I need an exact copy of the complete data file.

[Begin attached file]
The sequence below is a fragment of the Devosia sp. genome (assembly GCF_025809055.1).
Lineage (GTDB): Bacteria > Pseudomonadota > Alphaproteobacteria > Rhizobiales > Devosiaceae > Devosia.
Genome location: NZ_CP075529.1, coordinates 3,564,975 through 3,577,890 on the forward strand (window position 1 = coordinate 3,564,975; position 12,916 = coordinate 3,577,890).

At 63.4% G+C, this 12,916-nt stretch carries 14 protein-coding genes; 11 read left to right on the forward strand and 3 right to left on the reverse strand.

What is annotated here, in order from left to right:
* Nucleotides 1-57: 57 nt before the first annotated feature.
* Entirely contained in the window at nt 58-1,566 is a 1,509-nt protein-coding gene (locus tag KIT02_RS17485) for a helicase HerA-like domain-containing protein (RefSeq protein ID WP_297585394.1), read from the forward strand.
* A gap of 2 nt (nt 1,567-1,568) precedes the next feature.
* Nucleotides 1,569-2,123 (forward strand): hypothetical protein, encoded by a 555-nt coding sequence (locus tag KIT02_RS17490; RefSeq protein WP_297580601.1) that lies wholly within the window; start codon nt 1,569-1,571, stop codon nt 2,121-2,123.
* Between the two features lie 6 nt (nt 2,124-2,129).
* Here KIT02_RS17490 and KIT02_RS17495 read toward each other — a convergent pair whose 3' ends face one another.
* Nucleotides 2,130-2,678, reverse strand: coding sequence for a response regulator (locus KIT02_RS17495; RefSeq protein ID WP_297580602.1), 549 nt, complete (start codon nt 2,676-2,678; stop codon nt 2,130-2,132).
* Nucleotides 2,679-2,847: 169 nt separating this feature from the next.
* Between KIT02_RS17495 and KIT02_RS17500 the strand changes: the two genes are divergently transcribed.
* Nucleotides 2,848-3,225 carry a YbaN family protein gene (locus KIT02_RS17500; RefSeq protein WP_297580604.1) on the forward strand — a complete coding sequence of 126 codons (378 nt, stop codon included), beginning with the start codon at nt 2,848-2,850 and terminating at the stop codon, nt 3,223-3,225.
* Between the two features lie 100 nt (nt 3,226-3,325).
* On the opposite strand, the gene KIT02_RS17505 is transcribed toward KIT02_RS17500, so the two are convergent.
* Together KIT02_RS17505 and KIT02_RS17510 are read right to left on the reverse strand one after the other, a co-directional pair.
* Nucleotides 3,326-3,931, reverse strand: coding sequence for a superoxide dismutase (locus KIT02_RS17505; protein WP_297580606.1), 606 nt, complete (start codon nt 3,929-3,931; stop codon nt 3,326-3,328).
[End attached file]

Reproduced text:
The sequence below is a fragment of the Devosia sp. genome (assembly GCF_025809055.1).
Lineage (GTDB): Bacteria > Pseudomonadota > Alphaproteobacteria > Rhizobiales > Devosiaceae > Devosia.
Genome location: NZ_CP075529.1, coordinates 3,564,975 through 3,577,890 on the forward strand (window position 1 = coordinate 3,564,975; position 12,916 = coordinate 3,577,890).

At 63.4% G+C, this 12,916-nt stretch carries 14 protein-coding genes; 11 read left to right on the forward strand and 3 right to left on the reverse strand.

What is annotated here, in order from left to right:
* Nucleotides 1-57: 57 nt before the first annotated feature.
* Entirely contained in the window at nt 58-1,566 is a 1,509-nt protein-coding gene (locus tag KIT02_RS17485) for a helicase HerA-like domain-containing protein (RefSeq protein ID WP_297585394.1), read from the forward strand.
* A gap of 2 nt (nt 1,567-1,568) precedes the next feature.
* Nucleotides 1,569-2,123 (forward strand): hypothetical protein, encoded by a 555-nt coding sequence (locus tag KIT02_RS17490; RefSeq protein WP_297580601.1) that lies wholly within the window; start codon nt 1,569-1,571, stop codon nt 2,121-2,123.
* Between the two features lie 6 nt (nt 2,124-2,129).
* Here KIT02_RS17490 and KIT02_RS17495 read toward each other — a convergent pair whose 3' ends face one another.
* Nucleotides 2,130-2,678, reverse strand: coding sequence for a response regulator (locus KIT02_RS17495; RefSeq protein ID WP_297580602.1), 549 nt, complete (start codon nt 2,676-2,678; stop codon nt 2,130-2,132).
* Nucleotides 2,679-2,847: 169 nt separating this feature from the next.
* Between KIT02_RS17495 and KIT02_RS17500 the strand changes: the two genes are divergently transcribed.
* Nucleotides 2,848-3,225 carry a YbaN family protein gene (locus KIT02_RS17500; RefSeq protein WP_297580604.1) on the forward strand — a complete coding sequence of 126 codons (378 nt, stop codon included), beginning with the start codon at nt 2,848-2,850 and terminating at the stop codon, nt 3,223-3,225.
* Between the two features lie 100 nt (nt 3,226-3,325).
* On the opposite strand, the gene KIT02_RS17505 is transcribed toward KIT02_RS17500, so the two are convergent.
* Together KIT02_RS17505 and KIT02_RS17510 are read right to left on the reverse strand one after the other, a co-directional pair.
* Nucleotides 3,326-3,931, reverse strand: coding sequence for a superoxide dismutase (locus KIT02_RS17505; protein WP_297580606.1), 606 nt, complete (start codon nt 3,929-3,931; stop codon nt 3,326-3,328).